Please help me out

MayHeartfieldApril 22, 2014

I recently recieved some tomato plants from my sister who lives in an apartment with one bedroom, so i got them when she realized that they were actually big. The plants i got are better boys and i know very little about tomatoes and taking care of them. I am trying hard to take care of them all and planted them in my garden but i havent every really owned plants other than some herbs and flowers... so anything on their upkeep or characteristics would really help!

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missingtheobvious(Blue Ridge 7a)

Welcome to the wonderful world of tomatoes!

Can you tell us where you live (just an approximation, so we have some idea of when your last frost is likely to be, how long your growing season will be, whether your summer is likely to be hot and humid or cool and foggy, etc.)?

How tall were the Better Boys when you planted them? How far apart did you plant them? And how many do you have?

Ideally, tomatoes should have at least 6 hours of sunlight. More is fine. Less than 6 hours, and you may not get many fruit ripening.

Depending on the length of your growing season, Better Boys will probably get 6-8' tall. You'll need some way to control and/or stake them. (The 3' ring cages you see in the Big Box Stores aren't for indeterminate tomatoes like Better Boy.)

    Bookmark   April 23, 2014 at 12:41AM
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MayHeartfield

I live in southern texas, around houston towards the coastline. It gets fairly hot here and can be humid sometimes as well. They definitely get a full day of sunlight in my garden too and i have two plants right now. They are not very large yet and dont yet really need a stake as of right now but will soon, i think i bought some taller stronger ones i found. I rhink theyll work. Thanks for replying

    Bookmark   April 23, 2014 at 10:35AM
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bart1(6/7 Northern VA)

One thing to be aware of is that tomatoes don't set fruit when it gets very hot. So your plants may start off well and then just sort of shut down and not produce any new tomatoes.

It's happened to me up here in Virginia so it will probably happen to you too.

    Bookmark   April 23, 2014 at 11:36AM
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zzackey(8b GA)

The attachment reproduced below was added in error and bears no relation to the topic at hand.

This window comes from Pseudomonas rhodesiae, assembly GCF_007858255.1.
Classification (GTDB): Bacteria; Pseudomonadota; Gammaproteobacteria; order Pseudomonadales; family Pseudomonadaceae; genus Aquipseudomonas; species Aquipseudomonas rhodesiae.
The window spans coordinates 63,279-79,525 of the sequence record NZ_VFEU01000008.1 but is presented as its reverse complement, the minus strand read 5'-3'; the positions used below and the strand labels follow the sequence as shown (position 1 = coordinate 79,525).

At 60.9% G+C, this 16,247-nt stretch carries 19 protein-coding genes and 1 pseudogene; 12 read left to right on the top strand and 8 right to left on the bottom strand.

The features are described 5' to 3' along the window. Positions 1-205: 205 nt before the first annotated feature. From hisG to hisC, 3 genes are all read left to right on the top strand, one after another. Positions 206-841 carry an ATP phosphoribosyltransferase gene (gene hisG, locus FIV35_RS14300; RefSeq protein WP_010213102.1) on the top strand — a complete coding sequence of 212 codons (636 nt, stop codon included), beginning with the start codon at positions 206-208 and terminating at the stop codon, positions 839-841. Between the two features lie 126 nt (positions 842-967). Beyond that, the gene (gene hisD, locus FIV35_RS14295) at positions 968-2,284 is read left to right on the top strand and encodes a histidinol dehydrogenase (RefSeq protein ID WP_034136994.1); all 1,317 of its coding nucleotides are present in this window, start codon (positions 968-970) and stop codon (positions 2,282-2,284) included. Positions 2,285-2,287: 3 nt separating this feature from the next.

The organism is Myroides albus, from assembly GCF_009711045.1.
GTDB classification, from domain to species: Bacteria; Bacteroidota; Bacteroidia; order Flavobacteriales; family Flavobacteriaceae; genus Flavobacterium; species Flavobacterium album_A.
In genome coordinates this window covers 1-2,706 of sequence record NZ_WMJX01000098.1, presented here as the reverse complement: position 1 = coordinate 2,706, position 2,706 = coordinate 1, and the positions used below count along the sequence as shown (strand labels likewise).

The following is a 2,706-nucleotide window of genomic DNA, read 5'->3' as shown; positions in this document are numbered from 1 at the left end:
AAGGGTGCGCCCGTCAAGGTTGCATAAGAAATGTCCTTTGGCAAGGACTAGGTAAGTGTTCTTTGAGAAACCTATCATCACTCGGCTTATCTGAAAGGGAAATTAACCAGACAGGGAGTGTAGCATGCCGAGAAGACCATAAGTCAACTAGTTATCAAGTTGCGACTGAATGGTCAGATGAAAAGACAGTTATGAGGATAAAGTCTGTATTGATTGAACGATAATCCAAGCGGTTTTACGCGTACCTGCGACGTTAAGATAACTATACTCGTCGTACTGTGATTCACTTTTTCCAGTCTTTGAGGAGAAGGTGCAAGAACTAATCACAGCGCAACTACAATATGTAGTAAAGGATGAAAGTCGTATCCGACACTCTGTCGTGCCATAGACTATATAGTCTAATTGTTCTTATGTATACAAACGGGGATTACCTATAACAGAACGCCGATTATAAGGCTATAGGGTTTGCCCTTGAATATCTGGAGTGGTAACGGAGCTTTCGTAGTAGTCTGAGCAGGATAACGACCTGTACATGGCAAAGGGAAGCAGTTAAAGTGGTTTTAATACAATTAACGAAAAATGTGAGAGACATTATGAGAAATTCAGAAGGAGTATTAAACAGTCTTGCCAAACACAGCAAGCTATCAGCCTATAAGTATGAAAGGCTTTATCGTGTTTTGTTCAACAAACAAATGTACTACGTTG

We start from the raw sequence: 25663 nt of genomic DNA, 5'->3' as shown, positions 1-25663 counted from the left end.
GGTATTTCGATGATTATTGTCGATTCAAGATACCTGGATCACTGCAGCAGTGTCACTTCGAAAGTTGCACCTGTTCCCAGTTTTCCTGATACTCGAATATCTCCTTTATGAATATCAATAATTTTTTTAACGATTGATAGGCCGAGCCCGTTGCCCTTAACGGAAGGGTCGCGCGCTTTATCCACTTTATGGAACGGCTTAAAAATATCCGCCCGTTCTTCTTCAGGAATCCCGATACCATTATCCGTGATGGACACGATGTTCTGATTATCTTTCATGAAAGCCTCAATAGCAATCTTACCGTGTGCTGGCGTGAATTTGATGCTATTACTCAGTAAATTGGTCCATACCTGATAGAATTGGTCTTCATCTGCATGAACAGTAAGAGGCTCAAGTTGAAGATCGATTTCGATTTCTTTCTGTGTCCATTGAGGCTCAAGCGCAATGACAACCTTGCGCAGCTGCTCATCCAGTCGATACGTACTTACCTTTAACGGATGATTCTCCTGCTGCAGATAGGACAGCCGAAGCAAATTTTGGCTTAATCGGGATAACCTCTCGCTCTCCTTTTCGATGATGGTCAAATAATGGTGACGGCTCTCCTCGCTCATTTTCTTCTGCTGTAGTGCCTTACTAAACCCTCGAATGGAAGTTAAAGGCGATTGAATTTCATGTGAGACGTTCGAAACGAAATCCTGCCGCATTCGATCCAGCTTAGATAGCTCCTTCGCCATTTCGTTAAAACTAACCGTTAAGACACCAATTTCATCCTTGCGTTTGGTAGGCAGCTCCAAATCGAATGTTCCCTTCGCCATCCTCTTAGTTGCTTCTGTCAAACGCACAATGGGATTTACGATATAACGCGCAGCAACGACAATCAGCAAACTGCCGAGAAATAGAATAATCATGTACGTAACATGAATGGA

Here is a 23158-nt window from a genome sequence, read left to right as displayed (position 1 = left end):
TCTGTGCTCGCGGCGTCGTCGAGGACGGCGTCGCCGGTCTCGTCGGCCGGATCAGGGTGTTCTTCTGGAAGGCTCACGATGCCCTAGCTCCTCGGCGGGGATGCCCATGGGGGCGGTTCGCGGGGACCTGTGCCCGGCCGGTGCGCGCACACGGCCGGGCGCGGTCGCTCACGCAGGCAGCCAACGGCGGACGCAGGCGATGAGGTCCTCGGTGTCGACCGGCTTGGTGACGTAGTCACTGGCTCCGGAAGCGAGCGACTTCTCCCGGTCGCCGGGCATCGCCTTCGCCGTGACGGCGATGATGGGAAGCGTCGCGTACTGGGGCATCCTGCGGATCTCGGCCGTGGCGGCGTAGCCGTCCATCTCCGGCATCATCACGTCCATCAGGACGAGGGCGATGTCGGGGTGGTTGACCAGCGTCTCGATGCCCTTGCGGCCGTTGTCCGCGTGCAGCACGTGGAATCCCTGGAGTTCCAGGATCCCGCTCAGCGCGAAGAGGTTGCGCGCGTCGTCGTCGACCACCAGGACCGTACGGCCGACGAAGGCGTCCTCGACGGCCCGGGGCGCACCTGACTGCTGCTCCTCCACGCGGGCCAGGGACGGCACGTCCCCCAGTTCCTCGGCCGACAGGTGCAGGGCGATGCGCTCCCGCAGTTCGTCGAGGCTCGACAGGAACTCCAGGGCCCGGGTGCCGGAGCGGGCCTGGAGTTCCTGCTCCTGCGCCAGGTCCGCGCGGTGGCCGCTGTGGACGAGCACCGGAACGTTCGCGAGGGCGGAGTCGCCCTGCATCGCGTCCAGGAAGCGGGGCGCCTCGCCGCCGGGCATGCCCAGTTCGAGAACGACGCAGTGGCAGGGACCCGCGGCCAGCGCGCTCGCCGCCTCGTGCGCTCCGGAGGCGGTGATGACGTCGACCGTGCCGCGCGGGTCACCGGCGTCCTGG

You should put the stakes in now before the roots spread out so you don't damage them.

    Bookmark   April 23, 2014 at 12:59PM
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yardenman(z7 MD)

Just as a possibilty, you could put some shade cloth above the tomatoes in the hottest time of year. Best of luck with them; fewer things are better than a home ripened tomato!

    Bookmark   April 24, 2014 at 2:52AM
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zzackey(8b GA)

It looks like most of them are going to make it. The sungolds look bad. The Arkansas Traveler and the Cherokee Purple survived.

    Bookmark   April 24, 2014 at 4:13PM
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centexan254 zone 8 Temple, Tx

May I am in the central part of the state a bit north of Austin. If the plants are large you most likely get fruit off of them before the heat sets in. Think of the growing season here as two seasons.

Early season is from last frost till the heat kicks into high mercury mode of highs over 95 with lows over 80.

Once the heat gets to triple digit level keep the plants watered. They will survive. If you see them flower just note they may not set fruit. That is normal.

Once the heat breaks the plants will set fruit again. It is just a matter of if they get to fatten up enough before the first frost hits.

If they get to the point that they are full fattened up, but still green. You can harvest those as well. Wrap each one in a sheep of news paper, and put them in a box in a warm dry place. Check on them every few days after a month. You will have some nice ripe red tomatoes in the middle of winter.

If not then fried green tomatoes can be tasty as well.

    Bookmark   April 24, 2014 at 4:51PM
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MayHeartfield

Thank you guys very much, im very grateful for the feedback. I did stake them and am going to build a tomato cage for them starting this week. I am going to do my best and hopefully ill get some results. A shade cloth does sound like a good idea so i may try that as well. I never really planned on getting giant tomato plants but i think it will be a very interesting learning experience. The only thing i still really have a question on is pesticides and fungicides. Do you use them regularly or only if you see problems? Are there any really good brands to use? Thanks again guys!

    Bookmark   April 24, 2014 at 11:27PM
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